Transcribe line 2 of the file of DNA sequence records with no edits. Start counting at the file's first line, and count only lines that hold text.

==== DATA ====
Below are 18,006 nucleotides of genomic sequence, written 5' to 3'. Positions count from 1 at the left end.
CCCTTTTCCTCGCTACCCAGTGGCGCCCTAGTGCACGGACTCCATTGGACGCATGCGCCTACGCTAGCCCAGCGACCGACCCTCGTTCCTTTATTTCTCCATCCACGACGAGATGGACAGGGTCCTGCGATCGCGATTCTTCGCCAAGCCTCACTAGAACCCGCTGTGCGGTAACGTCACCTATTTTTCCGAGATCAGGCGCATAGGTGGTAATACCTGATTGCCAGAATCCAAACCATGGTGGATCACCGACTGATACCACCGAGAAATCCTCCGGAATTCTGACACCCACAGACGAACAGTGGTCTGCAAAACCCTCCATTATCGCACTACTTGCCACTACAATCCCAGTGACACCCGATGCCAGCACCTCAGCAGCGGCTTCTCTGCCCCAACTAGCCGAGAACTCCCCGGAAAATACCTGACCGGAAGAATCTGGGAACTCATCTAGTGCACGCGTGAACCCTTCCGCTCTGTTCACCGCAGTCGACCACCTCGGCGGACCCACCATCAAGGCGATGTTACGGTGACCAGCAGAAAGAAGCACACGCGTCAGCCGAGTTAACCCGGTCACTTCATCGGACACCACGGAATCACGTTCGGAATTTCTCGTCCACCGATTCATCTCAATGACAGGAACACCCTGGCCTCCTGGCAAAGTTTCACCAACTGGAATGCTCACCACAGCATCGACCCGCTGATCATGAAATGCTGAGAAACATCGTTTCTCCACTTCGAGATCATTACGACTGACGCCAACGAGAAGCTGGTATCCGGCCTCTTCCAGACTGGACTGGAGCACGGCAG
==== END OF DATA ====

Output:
CCCTTTTCCTCGCTACCCAGTGGCGCCCTAGTGCACGGACTCCATTGGACGCATGCGCCTACGCTAGCCCAGCGACCGACCCTCGTTCCTTTATTTCTCCATCCACGACGAGATGGACAGGGTCCTGCGATCGCGATTCTTCGCCAAGCCTCACTAGAACCCGCTGTGCGGTAACGTCACCTATTTTTCCGAGATCAGGCGCATAGGTGGTAATACCTGATTGCCAGAATCCAAACCATGGTGGATCACCGACTGATACCACCGAGAAATCCTCCGGAATTCTGACACCCACAGACGAACAGTGGTCTGCAAAACCCTCCATTATCGCACTACTTGCCACTACAATCCCAGTGACACCCGATGCCAGCACCTCAGCAGCGGCTTCTCTGCCCCAACTAGCCGAGAACTCCCCGGAAAATACCTGACCGGAAGAATCTGGGAACTCATCTAGTGCACGCGTGAACCCTTCCGCTCTGTTCACCGCAGTCGACCACCTCGGCGGACCCACCATCAAGGCGATGTTACGGTGACCAGCAGAAAGAAGCACACGCGTCAGCCGAGTTAACCCGGTCACTTCATCGGACACCACGGAATCACGTTCGGAATTTCTCGTCCACCGATTCATCTCAATGACAGGAACACCCTGGCCTCCTGGCAAAGTTTCACCAACTGGAATGCTCACCACAGCATCGACCCGCTGATCATGAAATGCTGAGAAACATCGTTTCTCCACTTCGAGATCATTACGACTGACGCCAACGAGAAGCTGGTATCCGGCCTCTTCCAGACTGGACTGGAGCACGGCAG